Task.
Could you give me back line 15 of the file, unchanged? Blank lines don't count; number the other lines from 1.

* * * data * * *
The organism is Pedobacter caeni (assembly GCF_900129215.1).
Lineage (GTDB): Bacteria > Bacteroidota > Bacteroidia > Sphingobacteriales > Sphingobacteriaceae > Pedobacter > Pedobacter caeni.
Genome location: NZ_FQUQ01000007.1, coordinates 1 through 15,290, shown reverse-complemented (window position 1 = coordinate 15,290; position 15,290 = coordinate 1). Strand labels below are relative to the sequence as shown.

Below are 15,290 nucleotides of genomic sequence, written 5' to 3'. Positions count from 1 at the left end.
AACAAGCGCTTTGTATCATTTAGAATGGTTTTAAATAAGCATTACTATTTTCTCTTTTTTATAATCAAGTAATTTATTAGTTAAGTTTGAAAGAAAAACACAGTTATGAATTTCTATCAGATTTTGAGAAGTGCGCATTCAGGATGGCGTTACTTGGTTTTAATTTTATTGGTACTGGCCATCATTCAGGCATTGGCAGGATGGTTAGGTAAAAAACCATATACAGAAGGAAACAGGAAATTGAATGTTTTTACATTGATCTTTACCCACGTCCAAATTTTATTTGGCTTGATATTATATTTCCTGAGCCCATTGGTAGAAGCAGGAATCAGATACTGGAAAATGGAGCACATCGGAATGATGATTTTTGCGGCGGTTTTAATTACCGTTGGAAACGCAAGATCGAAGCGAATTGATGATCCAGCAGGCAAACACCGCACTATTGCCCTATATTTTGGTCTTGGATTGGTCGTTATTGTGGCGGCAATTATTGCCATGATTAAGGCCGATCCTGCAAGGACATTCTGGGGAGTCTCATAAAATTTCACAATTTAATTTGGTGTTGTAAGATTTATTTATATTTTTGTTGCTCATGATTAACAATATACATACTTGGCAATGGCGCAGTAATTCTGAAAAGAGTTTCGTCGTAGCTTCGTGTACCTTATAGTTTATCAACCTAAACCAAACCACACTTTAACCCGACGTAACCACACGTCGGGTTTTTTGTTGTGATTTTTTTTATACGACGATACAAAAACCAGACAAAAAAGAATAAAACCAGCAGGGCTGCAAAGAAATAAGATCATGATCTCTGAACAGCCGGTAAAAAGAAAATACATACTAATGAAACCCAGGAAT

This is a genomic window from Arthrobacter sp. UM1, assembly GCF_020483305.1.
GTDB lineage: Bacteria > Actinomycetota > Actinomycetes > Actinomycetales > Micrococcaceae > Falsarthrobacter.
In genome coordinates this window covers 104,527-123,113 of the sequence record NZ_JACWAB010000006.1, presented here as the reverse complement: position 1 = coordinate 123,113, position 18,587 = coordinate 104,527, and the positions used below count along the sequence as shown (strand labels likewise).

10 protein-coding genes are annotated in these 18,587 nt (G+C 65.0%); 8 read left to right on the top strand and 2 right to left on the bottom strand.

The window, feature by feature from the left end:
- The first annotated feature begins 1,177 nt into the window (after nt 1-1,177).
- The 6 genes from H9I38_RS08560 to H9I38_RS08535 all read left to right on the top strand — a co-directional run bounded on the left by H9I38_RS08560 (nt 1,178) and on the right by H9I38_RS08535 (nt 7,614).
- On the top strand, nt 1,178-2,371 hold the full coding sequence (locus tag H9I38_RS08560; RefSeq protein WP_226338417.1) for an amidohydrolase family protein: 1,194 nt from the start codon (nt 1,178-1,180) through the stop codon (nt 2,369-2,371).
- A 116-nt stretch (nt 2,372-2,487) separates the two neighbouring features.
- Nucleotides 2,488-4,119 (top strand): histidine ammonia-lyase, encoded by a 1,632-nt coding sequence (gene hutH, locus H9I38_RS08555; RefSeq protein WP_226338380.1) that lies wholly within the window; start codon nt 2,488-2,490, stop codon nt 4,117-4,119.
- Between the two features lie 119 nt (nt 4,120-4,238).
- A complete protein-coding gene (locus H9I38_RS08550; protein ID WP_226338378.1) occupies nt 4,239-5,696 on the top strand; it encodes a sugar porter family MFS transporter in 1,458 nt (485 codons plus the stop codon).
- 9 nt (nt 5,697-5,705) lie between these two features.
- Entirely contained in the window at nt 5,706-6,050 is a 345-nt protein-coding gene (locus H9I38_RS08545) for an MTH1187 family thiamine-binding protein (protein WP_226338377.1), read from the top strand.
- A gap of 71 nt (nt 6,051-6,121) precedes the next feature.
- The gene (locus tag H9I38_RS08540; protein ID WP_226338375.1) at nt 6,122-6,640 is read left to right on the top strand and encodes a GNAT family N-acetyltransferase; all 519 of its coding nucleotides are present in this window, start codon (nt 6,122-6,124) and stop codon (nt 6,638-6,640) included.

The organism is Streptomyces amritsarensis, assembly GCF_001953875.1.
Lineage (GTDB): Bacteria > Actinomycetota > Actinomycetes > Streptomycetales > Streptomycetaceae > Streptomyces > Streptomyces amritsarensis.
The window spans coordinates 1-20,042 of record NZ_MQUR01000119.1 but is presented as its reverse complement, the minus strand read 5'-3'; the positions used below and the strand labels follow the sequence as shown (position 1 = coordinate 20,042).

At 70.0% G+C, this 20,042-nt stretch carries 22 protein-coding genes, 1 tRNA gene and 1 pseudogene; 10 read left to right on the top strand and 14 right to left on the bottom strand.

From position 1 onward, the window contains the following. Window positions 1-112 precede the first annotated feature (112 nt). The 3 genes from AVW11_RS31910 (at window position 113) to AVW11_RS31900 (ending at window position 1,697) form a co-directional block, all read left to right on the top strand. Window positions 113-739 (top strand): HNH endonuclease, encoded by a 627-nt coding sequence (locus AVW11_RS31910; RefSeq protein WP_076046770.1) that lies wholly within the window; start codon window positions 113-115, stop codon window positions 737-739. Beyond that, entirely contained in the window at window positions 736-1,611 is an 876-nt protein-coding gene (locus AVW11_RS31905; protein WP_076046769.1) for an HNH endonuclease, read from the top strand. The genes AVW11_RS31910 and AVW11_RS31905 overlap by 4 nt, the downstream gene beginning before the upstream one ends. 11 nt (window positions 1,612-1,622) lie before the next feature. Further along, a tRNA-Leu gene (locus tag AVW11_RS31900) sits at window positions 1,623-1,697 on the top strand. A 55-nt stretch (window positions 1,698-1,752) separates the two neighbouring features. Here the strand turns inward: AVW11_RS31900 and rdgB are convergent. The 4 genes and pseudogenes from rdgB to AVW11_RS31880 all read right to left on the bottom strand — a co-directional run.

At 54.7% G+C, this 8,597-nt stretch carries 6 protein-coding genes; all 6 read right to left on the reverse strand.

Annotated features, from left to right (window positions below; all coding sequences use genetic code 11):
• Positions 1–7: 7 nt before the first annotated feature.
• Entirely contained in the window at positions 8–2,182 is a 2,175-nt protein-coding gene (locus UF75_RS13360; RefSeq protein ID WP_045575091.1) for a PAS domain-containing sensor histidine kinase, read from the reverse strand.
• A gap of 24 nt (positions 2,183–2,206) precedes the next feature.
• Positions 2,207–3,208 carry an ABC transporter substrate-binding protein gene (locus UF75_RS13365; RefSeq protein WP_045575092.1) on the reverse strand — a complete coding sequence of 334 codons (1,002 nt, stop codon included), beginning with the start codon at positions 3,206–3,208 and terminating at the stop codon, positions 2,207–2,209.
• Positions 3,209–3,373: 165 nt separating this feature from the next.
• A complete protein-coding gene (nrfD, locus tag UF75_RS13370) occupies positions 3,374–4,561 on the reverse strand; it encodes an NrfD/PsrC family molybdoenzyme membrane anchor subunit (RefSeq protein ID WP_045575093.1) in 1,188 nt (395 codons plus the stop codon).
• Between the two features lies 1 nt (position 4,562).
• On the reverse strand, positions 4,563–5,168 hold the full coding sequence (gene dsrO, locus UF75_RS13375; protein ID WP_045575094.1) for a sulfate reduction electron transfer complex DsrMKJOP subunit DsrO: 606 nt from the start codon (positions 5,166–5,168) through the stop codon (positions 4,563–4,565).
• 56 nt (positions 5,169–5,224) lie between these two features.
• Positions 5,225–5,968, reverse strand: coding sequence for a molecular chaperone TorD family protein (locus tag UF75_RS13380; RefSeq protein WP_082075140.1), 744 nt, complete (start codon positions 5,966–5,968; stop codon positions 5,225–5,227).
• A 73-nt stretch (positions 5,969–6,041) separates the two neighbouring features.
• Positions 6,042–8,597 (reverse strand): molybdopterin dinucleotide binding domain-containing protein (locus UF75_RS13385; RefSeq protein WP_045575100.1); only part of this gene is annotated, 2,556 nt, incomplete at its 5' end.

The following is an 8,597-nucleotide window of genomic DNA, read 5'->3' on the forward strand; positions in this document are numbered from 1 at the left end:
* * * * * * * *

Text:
- Nucleotides 2,488-4,119 (top strand): histidine ammonia-lyase, encoded by a 1,632-nt coding sequence (gene hutH, locus H9I38_RS08555; RefSeq protein WP_226338380.1) that lies wholly within the window; start codon nt 2,488-2,490, stop codon nt 4,117-4,119.